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The Politics of Natural Disasters

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posted on Dec, 31 2004 @ 02:49 PM
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Some of the points brought up in OOPS' locked thread were raised in an abrasive manner so that no one looked at it objectively. Let's re-examine that.

This tsunami, while being an awful catastrophe is hardly an unprecedented event. In 1970 a cyclone hit Bangladesh and killed upwards of half a million people. In that same nation in 1991 a cyclone killed 130,000 people. In 1976 an Earthquake killed 600 thousand in China. In just the last 50 years natural disasters have killed tens of thousands of people at once many, many times. Including several incidents in just the last decade or so.

So that does beg the question, why is this so different that it gets mass media attention to the extent it has? I'm sure Bangladesh, one of the poorest nations in the world got only a fraction of the aid going to this area, and very few probably even recall that 1991 event, even though the death toll was similar. As Peter Worthington writes in the Toronto Sun: "The Boxing Day tsunami catastrophe may well be the worst natural disaster in human history." This event has been etched into human history while the plight of the Bangladeshi's was barely recognized when it happened. Twice.

Highly Politicized

Just a quick glance at a few of the threads going on about disaster aid tells how politicized this has become. Yesterday on crossfire was a Republican Congressman from Virginia stating that this is a great chance to show compassionate conservatism. Republicans here are using it as an example of the Presidents compassion. People that don't like the President are finding a way to fit Iraq war rhetoric into the midst. Non-Americans are using this as an example to say Americans are greedy. Americans are using it as an example to show how generous we are. Oddly enough - Americans and non-Americans are coming to opposite conclusions using the same numbers. Go figure. And lost in all this sniping is the fact that Jet Li hurt his foot.

Media Coverage

While seeing pictures of desolate natives, the majority of TV news stories have been about Westerners and celebrities. I have seen one report about a native Indonesian that lost her entire family in the tragedy, that's the only "local" that I've seen reported on. I'm sure there have been a few others, but I've seen Petra Nemacova a disproportionate amount of times. And really, who the hell is Petra Nemacova? To say that the effect on Westerners had nothing to do with the coverage of this is to deny a lot of evidence to the contrary.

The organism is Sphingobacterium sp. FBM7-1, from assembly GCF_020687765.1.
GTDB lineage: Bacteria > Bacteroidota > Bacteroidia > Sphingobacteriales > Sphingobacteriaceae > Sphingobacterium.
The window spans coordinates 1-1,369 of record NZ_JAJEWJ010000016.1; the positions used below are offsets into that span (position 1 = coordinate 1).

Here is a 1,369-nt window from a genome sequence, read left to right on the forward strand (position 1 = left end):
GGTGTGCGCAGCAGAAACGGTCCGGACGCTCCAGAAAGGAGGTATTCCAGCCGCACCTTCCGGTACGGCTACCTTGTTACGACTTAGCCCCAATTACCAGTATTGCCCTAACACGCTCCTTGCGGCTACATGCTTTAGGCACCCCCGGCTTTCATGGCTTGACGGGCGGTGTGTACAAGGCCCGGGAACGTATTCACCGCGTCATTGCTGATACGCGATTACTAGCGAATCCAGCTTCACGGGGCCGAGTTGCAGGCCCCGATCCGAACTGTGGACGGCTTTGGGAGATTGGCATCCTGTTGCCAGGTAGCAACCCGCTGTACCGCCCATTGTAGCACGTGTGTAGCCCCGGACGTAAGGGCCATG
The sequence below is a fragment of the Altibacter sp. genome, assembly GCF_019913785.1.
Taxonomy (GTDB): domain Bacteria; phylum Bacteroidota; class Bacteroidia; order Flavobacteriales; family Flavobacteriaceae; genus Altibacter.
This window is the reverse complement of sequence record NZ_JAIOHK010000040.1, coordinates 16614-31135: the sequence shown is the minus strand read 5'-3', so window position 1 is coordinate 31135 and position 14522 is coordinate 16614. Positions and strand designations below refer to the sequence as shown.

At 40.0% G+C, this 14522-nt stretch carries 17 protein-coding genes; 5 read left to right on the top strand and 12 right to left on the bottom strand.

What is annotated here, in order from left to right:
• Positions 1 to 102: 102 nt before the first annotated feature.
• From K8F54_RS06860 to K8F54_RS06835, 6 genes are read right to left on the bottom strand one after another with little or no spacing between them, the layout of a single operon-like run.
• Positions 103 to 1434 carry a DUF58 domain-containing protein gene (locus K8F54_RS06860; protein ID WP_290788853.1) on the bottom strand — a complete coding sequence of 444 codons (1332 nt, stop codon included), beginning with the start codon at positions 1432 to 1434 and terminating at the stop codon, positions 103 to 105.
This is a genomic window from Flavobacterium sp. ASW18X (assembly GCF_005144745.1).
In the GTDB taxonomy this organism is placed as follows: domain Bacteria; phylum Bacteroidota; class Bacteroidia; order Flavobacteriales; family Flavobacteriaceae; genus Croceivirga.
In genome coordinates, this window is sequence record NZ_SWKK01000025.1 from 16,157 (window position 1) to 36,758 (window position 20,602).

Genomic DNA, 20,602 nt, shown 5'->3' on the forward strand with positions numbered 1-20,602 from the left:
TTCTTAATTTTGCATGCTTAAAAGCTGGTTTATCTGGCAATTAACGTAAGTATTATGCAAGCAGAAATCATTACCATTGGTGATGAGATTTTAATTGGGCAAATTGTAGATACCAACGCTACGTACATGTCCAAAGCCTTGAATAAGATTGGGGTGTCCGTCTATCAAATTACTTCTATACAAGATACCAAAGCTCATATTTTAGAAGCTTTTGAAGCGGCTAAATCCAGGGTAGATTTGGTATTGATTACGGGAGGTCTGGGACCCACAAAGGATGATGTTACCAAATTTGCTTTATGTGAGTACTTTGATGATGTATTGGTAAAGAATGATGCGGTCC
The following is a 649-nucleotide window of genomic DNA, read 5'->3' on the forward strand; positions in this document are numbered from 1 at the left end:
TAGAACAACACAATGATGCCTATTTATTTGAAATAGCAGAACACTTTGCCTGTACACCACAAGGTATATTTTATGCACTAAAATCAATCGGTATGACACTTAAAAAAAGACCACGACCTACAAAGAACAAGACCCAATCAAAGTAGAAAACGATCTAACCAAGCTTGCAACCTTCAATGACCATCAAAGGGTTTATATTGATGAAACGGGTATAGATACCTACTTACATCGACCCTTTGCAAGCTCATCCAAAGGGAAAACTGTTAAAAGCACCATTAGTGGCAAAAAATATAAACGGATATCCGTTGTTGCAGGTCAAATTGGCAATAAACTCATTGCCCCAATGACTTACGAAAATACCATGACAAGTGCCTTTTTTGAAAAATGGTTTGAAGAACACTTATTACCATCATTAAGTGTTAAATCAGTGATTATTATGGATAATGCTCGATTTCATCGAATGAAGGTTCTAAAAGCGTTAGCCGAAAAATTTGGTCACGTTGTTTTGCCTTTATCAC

Conclusions

While not lessening the tears shed by anyone about this matter, and not lessening the outpouring of generosity, this tragedy was undoubtedly magnified in the worlds eye by the Westerners effected and the politicization of the aid "coalition" and monetary donations. This area is quickly becoming the tug-of-war rope of the world...except when we get bored of it we can walk a way, the inhabitants will just have a muddy, forgotten hole.




posted on Dec, 31 2004 @ 03:12 PM
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Hmm. I am surprised actually, PP, that you are seeing so many "slanted" stories on this. I for one have not experienced this, with the exception of one particular CNN story. I think Banshee or Val may be in a better position to comment on this, seeing as they were extremely active on the coverage from the beginning. I'd be curious to see if they feel the same way you do about it, on an overall look at it.

The stories I have seen have varied widely, with some concentrating on the death toll, others concerned with photos and video, and still others concerned with places to contribute. Others concentrated on individual and survivor perspectives. But most of them IMO covered all of it. And this is all off ATS.

00PS's thread was just over the top, and while there may be some hint of what you are saying, on the overall, I just can't agree. This affected way too many countries, for one. And I think there were some valid arguments presented in the other threads, as to why this has received more attention. Increased proliferation of the internet and media is also, IMO, another reason. Way more people were made aware, much faster and with much greater coverage, in more accessible places than previous disasters. If another great disaster such as this happens in our lifetimes, I believe we are likely to see similar coverage, as long as it happens in accessible areas.



posted on Dec, 31 2004 @ 09:17 PM
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Howdy folks...

Hmmm...

I think it is because the world didn't have the tech at the time ( e.g.: no internet in the '70's, cell phones ect, although the internet was in it's infancy in the '90's, it wasn't what it is today, to report the news, as we see it today...), to report these disasters, and I do remember what happened in Bangladesh, and I also remember that the reports were slow in showing up...



 
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